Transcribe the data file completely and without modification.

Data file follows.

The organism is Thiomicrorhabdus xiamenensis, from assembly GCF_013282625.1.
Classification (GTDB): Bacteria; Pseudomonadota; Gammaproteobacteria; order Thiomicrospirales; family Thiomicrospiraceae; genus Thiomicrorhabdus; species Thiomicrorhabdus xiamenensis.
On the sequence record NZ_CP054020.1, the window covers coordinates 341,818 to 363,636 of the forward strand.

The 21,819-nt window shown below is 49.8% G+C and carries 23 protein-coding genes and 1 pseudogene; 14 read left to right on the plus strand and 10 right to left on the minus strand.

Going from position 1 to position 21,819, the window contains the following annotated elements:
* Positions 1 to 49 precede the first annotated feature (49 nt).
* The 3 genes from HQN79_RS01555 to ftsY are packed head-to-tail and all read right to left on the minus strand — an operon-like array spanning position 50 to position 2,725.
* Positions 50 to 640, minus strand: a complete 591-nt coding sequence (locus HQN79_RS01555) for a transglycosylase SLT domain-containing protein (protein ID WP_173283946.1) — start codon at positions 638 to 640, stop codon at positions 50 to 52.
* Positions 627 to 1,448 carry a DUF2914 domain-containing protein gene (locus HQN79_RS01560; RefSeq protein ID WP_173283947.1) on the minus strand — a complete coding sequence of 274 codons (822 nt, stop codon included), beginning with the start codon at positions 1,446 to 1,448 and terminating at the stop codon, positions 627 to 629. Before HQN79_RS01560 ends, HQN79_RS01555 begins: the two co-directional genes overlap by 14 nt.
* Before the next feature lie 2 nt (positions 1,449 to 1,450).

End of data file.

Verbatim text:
The organism is Thiomicrorhabdus xiamenensis, from assembly GCF_013282625.1.
Classification (GTDB): Bacteria; Pseudomonadota; Gammaproteobacteria; order Thiomicrospirales; family Thiomicrospiraceae; genus Thiomicrorhabdus; species Thiomicrorhabdus xiamenensis.
On the sequence record NZ_CP054020.1, the window covers coordinates 341,818 to 363,636 of the forward strand.

The 21,819-nt window shown below is 49.8% G+C and carries 23 protein-coding genes and 1 pseudogene; 14 read left to right on the plus strand and 10 right to left on the minus strand.

Going from position 1 to position 21,819, the window contains the following annotated elements:
* Positions 1 to 49 precede the first annotated feature (49 nt).
* The 3 genes from HQN79_RS01555 to ftsY are packed head-to-tail and all read right to left on the minus strand — an operon-like array spanning position 50 to position 2,725.
* Positions 50 to 640, minus strand: a complete 591-nt coding sequence (locus HQN79_RS01555) for a transglycosylase SLT domain-containing protein (protein ID WP_173283946.1) — start codon at positions 638 to 640, stop codon at positions 50 to 52.
* Positions 627 to 1,448 carry a DUF2914 domain-containing protein gene (locus HQN79_RS01560; RefSeq protein ID WP_173283947.1) on the minus strand — a complete coding sequence of 274 codons (822 nt, stop codon included), beginning with the start codon at positions 1,446 to 1,448 and terminating at the stop codon, positions 627 to 629. Before HQN79_RS01560 ends, HQN79_RS01555 begins: the two co-directional genes overlap by 14 nt.
* Before the next feature lie 2 nt (positions 1,449 to 1,450).